Under the new system, all patients will be given twice as long - up to a year compared with the current six months - to lodge complaint. The most serious complaints will be referred directly to the Health Service Ombudsmen.

Yet otherwise PCTs have been given pretty much a free rein.

The Government says it wants to remove rigid, ‘process-based' arrangements that restrict handling of NHS complaints and instead treat each case ‘according to the complainants' expected outcome'. The focus, it says should be on ‘swift, local resolution'.

The legislation not only allows patients to complain directly to their PCT but seeks to actively ‘encourage and empower [people to come forward with concerns'.

In one of the pilot areas, Heart of Birmingham PCT, the first Dr Vijayakar Abrol knew of the new system was through a call from his PCT informing him a patient had complained about him.

‘I've heard from a few doctors the PCT in certain circumstances has encouraged complaints,' he says.

‘When I heard it, initially I didn't believe it. But when the examples came up, I changed my views. The way complaints are coming, it's apparent there is some collusion with the PCT.'

‘I'm not suggesting we stop patients complaining, but procedures should be fair to both the person complaining and the person complained against.'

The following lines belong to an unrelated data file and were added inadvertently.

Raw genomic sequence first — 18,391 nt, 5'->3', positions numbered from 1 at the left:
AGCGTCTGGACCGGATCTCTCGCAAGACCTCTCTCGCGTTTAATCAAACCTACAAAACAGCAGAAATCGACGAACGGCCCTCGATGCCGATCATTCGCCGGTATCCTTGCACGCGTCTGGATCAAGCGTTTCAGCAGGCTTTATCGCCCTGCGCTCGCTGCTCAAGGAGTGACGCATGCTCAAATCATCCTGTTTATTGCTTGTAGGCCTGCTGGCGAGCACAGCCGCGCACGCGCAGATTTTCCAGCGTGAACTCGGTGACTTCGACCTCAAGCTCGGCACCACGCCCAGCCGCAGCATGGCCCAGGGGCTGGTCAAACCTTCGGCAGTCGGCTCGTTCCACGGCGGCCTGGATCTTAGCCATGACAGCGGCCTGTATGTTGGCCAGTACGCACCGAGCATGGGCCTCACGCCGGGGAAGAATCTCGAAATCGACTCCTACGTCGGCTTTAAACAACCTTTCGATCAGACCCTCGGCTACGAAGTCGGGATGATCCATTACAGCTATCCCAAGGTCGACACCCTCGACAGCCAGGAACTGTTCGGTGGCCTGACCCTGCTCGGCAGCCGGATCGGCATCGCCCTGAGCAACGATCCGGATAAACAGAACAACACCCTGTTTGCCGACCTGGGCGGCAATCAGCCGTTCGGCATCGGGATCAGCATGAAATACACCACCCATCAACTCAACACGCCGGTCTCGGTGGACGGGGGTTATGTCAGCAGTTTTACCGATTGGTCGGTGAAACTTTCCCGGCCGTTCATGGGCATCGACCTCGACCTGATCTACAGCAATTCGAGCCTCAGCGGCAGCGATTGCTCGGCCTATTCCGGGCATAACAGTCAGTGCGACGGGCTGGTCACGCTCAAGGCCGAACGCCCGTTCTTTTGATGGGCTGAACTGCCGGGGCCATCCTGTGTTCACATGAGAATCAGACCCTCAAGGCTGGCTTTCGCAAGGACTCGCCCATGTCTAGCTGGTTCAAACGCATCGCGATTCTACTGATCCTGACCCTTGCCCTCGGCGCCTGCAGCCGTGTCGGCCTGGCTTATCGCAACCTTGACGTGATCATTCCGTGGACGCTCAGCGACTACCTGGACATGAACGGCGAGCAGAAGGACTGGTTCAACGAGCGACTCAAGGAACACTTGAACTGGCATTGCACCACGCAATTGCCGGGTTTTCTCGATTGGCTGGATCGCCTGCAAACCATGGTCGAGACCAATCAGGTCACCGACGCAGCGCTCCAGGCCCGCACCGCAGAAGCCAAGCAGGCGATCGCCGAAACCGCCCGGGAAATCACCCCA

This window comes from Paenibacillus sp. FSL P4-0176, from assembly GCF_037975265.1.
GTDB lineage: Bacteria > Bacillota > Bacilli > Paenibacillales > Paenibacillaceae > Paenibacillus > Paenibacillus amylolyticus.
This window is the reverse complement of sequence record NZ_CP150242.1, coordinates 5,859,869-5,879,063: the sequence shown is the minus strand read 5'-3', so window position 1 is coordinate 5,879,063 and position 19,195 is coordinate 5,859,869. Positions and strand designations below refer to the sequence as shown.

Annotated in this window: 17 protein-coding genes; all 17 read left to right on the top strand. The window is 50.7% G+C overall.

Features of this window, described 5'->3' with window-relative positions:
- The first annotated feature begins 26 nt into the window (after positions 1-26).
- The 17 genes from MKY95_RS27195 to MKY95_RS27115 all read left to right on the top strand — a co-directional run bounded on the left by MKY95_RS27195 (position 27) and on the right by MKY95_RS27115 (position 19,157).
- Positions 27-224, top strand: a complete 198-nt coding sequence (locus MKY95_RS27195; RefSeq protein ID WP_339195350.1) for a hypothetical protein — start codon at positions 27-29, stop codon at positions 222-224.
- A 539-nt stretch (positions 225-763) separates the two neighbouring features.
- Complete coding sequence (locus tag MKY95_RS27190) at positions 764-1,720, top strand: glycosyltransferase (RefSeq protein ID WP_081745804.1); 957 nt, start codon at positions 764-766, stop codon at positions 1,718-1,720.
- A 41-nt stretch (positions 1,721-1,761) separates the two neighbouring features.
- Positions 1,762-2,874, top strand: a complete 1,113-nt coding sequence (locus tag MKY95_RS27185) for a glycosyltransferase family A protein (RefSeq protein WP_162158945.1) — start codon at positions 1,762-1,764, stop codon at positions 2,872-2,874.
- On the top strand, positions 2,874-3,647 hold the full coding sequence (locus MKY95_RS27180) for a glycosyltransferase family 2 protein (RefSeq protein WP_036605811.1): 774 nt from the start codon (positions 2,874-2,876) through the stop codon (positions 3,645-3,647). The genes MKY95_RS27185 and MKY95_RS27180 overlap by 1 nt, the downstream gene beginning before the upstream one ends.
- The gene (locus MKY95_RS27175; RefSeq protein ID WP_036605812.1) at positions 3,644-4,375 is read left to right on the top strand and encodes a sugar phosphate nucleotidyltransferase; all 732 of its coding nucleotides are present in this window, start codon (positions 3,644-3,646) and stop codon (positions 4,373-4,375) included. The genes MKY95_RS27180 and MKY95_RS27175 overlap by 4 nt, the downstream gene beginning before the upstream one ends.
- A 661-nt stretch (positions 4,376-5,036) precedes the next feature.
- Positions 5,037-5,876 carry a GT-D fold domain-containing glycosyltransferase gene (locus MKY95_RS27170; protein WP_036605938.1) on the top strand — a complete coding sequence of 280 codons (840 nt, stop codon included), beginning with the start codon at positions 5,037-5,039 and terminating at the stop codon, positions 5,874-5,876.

Dr Charles Zuckerman, medical secretary of Birmingham LMC, claims PCTs lack the experience or skill to take on the new responsibility.

‘The people involved in handling complaints don't really understand the regulations or the procedure. They can't even handle the existing complaints procedures – who knows what they're going to do with one which is probably going to be developed on the hoof.'

A spokesperson for Heart or Birmingham PCT says the trust ‘has not encouraged patients to make complaints' and has acted ‘in the appropriate manner'.

Samantha Warner, complaints and incidents manager for the trust, says there have been ‘no concerns raised by our GPs,' although Pulse has been contacted by GPs who privately claim they are already coming under far more scrutiny in a manner that is unfair to practices.

Dr Chaand Nagpaul, GPC negotiator, says issues which would previously have been cleared up by practices are now being formally recorded by PCTs under the new process, which he believes will unnecessarily escalate concerns over issues such as access.

‘There is always a risk, if the first point of contact is a third party, that complaints will develop a head of steam,' he warns.

The Department of Health admits PCTs have a lot to learn about handling complaints.

A spokesperson says: ‘The Healthcare Commission report underlines what we have known for sometime. Health care professionals need to listen to and learn from complaints.

‘We believe the new approach will help local organisations to work more in partnership, as well as encouraging a culture that seeks and then uses people's experiences of care to make services more effective, personal and safe.'

The spokesperson said the pilot findings had shown the new approach was leading to ‘real service improvements and more complaints being resolved locally'.